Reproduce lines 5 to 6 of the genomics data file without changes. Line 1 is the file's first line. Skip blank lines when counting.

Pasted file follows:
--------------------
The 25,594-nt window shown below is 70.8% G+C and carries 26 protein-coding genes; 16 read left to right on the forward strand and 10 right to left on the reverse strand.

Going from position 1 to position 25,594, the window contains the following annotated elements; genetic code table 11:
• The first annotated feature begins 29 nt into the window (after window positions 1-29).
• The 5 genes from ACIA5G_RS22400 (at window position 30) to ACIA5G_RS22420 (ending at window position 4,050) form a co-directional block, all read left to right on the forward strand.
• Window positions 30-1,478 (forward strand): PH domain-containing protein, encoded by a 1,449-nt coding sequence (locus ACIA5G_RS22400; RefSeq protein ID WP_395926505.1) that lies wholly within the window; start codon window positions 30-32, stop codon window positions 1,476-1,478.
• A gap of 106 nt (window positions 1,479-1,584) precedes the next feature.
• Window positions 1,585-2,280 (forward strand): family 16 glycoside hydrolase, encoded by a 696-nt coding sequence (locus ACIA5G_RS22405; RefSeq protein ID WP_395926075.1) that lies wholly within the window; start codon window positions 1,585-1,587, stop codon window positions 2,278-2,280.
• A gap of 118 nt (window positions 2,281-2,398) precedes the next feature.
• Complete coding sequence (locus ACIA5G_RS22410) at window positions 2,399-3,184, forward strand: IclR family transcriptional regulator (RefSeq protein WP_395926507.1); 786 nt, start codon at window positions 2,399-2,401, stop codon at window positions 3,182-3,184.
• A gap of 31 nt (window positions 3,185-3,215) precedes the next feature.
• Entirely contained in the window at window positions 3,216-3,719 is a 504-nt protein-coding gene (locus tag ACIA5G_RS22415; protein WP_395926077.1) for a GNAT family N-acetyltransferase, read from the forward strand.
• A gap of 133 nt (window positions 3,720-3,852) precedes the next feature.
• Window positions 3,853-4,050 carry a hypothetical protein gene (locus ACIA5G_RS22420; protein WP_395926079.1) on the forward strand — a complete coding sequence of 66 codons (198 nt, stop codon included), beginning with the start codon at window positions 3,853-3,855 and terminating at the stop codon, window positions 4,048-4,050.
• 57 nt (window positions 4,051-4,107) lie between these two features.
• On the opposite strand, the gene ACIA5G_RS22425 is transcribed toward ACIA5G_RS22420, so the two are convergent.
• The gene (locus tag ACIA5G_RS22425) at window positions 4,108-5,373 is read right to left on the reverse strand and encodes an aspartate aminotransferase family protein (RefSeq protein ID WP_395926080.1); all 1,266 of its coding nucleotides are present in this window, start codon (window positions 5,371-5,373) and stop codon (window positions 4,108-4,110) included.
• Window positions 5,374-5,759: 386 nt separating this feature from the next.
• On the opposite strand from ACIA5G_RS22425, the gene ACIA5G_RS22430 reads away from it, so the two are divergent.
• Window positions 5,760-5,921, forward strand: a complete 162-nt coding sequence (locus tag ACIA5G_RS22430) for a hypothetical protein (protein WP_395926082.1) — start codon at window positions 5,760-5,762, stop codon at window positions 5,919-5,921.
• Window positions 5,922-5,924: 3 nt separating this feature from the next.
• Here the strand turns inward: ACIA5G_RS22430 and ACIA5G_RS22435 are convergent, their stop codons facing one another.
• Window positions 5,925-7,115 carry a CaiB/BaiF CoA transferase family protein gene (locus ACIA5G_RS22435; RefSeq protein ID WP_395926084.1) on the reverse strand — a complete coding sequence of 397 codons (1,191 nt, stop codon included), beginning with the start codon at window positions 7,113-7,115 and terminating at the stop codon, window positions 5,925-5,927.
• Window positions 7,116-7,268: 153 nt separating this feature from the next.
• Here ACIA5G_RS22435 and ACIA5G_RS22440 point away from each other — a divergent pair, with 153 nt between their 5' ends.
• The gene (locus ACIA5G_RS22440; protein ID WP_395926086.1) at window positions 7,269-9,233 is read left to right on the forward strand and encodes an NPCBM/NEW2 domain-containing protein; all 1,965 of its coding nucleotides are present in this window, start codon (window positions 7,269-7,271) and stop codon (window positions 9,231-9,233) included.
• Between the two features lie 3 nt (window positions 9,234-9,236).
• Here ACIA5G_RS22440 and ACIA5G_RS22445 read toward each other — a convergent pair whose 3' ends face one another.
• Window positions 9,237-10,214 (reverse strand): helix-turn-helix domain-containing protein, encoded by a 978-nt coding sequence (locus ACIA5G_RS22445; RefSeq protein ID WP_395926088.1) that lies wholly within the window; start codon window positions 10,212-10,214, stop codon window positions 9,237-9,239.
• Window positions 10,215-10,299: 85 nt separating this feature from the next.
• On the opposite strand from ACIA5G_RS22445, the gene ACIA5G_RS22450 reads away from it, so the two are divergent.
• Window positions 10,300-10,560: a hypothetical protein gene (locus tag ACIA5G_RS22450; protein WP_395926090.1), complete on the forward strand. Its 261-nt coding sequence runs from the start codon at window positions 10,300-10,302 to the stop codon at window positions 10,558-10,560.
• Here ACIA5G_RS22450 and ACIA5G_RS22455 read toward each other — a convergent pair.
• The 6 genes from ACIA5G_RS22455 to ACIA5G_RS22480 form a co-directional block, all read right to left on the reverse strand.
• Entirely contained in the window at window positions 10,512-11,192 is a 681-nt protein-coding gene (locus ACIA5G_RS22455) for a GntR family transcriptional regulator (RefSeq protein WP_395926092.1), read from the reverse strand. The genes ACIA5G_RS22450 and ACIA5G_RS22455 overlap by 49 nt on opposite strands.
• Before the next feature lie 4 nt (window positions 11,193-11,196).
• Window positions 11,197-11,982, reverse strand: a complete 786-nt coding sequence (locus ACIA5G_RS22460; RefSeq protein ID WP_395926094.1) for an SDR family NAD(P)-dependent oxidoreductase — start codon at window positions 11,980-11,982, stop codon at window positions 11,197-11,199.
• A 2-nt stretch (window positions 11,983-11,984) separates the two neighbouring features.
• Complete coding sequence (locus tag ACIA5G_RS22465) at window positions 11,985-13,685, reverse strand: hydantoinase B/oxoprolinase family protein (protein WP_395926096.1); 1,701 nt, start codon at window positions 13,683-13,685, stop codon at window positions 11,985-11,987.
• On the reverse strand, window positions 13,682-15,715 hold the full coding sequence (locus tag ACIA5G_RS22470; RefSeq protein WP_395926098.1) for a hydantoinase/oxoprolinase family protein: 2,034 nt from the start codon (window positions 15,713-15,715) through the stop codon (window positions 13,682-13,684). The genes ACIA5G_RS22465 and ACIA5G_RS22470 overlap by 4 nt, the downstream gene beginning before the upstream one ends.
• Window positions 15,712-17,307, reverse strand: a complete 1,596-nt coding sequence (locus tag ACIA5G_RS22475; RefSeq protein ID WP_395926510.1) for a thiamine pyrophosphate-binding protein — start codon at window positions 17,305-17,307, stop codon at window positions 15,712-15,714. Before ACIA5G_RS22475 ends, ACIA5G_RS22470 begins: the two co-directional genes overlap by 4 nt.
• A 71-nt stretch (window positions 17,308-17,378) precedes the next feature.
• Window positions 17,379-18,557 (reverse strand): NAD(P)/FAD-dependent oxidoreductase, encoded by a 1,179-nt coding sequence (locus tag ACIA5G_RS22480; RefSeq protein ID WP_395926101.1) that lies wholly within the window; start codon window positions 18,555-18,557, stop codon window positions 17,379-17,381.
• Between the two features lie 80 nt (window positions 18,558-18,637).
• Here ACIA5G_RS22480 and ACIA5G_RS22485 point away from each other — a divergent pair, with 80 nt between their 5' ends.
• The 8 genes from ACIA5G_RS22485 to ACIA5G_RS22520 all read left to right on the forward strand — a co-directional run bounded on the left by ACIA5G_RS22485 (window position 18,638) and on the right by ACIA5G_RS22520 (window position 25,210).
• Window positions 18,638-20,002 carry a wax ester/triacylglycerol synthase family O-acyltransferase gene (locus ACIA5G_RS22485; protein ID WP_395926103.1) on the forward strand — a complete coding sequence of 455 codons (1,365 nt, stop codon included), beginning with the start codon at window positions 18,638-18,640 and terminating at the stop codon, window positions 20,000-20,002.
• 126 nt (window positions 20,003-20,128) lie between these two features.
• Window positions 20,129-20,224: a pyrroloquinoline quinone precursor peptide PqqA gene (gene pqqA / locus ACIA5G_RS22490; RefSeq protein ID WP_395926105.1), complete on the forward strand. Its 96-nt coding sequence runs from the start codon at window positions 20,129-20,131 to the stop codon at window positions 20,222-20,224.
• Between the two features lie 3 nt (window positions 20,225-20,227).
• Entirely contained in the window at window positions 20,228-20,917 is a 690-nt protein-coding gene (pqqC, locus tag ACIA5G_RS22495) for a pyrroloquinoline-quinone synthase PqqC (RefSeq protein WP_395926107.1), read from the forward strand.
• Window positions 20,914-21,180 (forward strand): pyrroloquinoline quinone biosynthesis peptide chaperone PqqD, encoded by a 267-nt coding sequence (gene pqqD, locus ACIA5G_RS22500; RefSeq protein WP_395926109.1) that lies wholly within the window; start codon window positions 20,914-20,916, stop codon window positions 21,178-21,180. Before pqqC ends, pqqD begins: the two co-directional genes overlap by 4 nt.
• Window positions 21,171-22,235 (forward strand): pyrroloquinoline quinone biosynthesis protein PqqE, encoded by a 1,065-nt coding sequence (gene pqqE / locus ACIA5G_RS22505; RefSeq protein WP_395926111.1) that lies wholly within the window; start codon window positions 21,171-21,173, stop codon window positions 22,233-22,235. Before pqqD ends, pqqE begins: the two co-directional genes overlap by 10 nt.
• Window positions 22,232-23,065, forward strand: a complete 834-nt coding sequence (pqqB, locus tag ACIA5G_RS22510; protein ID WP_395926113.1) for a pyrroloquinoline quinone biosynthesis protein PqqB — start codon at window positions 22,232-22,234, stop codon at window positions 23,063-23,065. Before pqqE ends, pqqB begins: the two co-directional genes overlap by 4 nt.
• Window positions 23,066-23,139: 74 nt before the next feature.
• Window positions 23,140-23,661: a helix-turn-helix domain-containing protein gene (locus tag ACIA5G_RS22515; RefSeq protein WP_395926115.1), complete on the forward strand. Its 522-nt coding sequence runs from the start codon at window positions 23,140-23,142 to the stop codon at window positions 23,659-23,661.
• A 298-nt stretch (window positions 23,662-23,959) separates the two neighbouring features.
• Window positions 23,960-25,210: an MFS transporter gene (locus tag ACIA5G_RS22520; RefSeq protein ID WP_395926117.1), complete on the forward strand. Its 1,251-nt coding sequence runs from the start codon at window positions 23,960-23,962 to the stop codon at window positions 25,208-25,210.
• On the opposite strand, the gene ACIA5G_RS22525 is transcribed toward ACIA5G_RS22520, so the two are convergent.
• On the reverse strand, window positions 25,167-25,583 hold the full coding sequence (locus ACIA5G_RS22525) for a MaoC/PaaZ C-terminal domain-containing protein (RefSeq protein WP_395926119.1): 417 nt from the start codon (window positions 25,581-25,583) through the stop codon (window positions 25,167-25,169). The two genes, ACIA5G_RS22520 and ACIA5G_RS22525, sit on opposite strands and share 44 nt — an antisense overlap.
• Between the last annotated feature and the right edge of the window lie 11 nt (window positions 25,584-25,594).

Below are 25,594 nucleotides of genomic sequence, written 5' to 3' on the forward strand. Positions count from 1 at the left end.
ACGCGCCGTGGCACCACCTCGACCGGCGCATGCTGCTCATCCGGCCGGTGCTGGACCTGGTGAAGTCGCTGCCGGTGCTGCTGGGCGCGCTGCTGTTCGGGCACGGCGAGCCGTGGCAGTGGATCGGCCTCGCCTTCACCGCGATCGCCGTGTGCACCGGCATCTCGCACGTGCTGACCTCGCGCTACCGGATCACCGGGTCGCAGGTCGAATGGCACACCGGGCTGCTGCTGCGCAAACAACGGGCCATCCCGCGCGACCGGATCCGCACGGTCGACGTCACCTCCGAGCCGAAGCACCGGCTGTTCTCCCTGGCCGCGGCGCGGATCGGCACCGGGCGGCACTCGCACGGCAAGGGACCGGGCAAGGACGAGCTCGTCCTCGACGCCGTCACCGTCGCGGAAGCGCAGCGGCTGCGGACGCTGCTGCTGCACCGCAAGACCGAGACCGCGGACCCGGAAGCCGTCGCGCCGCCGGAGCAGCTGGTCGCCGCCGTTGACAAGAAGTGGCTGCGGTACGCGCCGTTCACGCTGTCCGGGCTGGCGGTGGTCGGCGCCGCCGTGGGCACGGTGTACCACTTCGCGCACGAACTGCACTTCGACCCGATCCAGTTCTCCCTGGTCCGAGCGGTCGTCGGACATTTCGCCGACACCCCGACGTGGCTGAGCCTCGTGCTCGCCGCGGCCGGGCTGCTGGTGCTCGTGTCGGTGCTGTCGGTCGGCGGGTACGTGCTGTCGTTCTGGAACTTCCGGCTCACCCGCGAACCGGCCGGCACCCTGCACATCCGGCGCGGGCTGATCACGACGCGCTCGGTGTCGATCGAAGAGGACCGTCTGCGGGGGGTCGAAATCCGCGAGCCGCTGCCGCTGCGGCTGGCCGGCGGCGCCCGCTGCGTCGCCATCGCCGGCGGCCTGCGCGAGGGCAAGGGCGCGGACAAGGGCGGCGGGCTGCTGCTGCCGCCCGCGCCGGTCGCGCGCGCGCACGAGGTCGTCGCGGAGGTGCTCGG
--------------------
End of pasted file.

• Window positions 30-1,478 (forward strand): PH domain-containing protein, encoded by a 1,449-nt coding sequence (locus ACIA5G_RS22400; RefSeq protein ID WP_395926505.1) that lies wholly within the window; start codon window positions 30-32, stop codon window positions 1,476-1,478.
• A gap of 106 nt (window positions 1,479-1,584) precedes the next feature.